How has our ability to communicate defined us as a species? Sharing information with each other has allowed humans to rise to the top of the food chain and dominate our environments. But humans aren't the only species that can communicate. Organisms as simple as bacteria can communicate, a strategy that lets them cooperate to take down creatures millions of times their own size. Fish use pheromones to warn each other about predators and find mates. Chemicals are also an effective means of communicating on land, and they've allowed insects--some of nature's smallest and most unassuming animals--to become the most populous and prolific on earth. The ability to interact stretches back billions of years and has often been one of the primary factors in a species ability to evolve and survive.
The deadliest natural weapon employed in the animal kingdom, venom has independently evolved in creatures as diverse as jellyfish, insects, snakes, and even mammals. Scientists from around the globe show how evolution adapted venom to fit the needs of the animals who wield it. Injecting venom into samples of his blood, Australia's Bryan Fry demonstrates how the world's deadliest snake, the inland taipan, has converted the building blocks of its body into lethal toxins. Toto Olivera will introduce us to the cone snail, pound-for-pound the most toxic creature in the world, able to continually update its chemical cocktails with the help of the world's fastest-evolving genes, guaranteeing the creatures stay one step ahead of their prey.
The ability to react and move can often mean the difference between life and death in the animal kingdom. Some animals have evolved into championship fliers, swimmers, and runners. What are the forces that create this need for speed, and how do animal bodies adapt to go into overdrive? In this episode, find out about nature's ultimate engine, muscle, how it evolved and how it works. Meet some of the fastest species on earth.
It's one of the most important developments in the history of life. An adaptation that lets animals kill, butcher, and devour. There is perhaps no instrument more important to survival than a strong set of jaws. From the shark's rows of razor-sharp serrated teeth, the crocodile's overwhelmingly swift-snapping-trap, to the lion's shredding canines--all have evolved in response to the never-ending struggle between predator and prey. But just how did these ultimate killing weapons develop in the first place?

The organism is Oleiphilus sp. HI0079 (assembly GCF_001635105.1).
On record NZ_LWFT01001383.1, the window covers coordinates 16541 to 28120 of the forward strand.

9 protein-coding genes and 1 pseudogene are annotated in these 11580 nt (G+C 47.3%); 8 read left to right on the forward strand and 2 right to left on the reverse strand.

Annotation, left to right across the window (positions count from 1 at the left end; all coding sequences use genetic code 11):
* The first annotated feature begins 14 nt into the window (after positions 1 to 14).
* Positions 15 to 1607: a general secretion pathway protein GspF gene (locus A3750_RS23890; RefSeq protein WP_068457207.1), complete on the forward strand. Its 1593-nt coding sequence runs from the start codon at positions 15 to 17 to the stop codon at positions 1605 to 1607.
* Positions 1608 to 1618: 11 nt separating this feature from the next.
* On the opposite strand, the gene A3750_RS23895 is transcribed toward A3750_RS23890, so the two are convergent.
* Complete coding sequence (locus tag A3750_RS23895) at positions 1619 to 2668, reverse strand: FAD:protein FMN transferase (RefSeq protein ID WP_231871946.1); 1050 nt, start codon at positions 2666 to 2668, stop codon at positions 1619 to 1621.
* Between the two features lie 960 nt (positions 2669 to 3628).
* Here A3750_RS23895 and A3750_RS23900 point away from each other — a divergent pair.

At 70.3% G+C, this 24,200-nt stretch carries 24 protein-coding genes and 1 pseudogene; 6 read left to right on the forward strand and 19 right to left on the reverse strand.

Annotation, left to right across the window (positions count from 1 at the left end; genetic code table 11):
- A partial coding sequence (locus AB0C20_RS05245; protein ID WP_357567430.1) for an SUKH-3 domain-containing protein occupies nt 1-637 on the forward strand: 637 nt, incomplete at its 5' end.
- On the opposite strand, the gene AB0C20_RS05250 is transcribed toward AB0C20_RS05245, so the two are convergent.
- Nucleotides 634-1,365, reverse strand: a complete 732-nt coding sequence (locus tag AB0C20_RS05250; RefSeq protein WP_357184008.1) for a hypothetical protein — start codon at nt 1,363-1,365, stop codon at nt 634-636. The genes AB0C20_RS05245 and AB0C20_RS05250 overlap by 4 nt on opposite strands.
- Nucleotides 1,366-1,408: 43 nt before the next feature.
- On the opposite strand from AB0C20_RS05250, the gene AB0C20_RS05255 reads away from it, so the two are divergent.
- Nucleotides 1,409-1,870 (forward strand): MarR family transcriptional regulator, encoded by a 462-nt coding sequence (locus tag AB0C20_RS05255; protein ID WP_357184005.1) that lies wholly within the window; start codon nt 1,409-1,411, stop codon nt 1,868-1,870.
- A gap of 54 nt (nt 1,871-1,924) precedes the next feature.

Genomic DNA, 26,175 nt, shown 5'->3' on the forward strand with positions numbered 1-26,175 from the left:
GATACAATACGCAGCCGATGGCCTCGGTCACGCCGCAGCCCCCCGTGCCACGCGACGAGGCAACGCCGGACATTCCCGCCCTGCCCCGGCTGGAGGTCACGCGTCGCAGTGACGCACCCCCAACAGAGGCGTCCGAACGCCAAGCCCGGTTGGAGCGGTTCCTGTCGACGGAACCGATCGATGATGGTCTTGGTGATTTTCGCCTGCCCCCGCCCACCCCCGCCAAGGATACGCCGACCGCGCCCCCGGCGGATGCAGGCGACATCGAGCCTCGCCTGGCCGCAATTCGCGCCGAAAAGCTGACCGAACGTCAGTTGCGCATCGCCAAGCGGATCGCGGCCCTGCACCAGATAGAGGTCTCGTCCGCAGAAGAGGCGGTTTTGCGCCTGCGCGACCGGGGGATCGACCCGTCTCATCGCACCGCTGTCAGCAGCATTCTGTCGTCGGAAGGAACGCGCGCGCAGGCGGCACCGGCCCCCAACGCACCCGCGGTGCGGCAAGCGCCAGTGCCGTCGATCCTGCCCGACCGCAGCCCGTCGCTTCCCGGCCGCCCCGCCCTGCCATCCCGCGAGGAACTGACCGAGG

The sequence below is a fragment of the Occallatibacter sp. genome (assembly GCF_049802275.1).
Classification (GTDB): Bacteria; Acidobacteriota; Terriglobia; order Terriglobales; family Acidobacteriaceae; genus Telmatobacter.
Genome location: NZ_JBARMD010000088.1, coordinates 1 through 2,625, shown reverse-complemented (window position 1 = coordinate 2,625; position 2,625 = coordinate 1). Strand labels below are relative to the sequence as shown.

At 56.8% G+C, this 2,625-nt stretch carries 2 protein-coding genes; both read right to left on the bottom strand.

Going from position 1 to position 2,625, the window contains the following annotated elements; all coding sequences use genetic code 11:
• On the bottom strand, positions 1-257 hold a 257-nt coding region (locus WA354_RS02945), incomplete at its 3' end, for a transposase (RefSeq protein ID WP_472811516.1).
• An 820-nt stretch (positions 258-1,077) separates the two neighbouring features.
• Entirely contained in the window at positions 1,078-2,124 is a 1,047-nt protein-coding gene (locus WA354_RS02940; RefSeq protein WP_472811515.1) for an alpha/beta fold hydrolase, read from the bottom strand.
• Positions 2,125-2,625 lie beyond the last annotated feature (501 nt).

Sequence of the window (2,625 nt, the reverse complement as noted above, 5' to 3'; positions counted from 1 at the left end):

They are one of evolution's most useful and prevalent inventions. Ninety five percent of living species are equipped with eyes and they exist in many different forms. Learn how the ancestors of jellyfish may have been the first to evolve light-sensitive cells. Discover how dinosaur's evolved eyes that helped them become successful hunters. Finally, learn how primates evolved unique adaptations to their eyes that allowed them to better exploit their new habitat, and how the ability to see colors helped them find food.
Humans have always been fascinated with the one part of the world that we could not conquer--the sky. How did the earth's first flying creatures come to be? Examine the first vertebrate flyer, the pterosaur, which took to the air over 220 million years ago and eventually evolved to be the size of small airplanes. Scientists have long pondered how they, the largest flying creatures ever, were able to achieve such an astonishing feat. Scientists examine the fossil record compare pterosaurs to living birds to try and unlock how some species evolved to have the remarkable trait of flight.
It makes up 16% of your body weight, is the largest organ in the human body, allows birds to fly, mammals to nurse their young, and provides a lifelong defense against predators and parasites alike. What is it? Skin. From the delicate membranes that encased the earliest animals to the leathery hides that protected the dinosaurs, this episode looks at how skin has changed and adapted to virtually any challenge it has faced throughout history.
In the history of life on earth, sex may be the ultimate survival skill, because the bottom line is: reproduce or die. This episode looks at sex in its many forms, from sharks--among the first vertebrates to have intercourse--to dinosaurs that had to figure out how to join their giant bodies together to mate; from the stick insect (that mates nonstop for 10 straight weeks) to macaques monkeys (about once an hour)... and finally to humans. This driving force of life comes in many forms. How will sex evolve in the future? Are we evolving beyond sex? In fact, is a time coming when we will be able to seize control of our own evolution... not via sex at all, but through genetic engineering?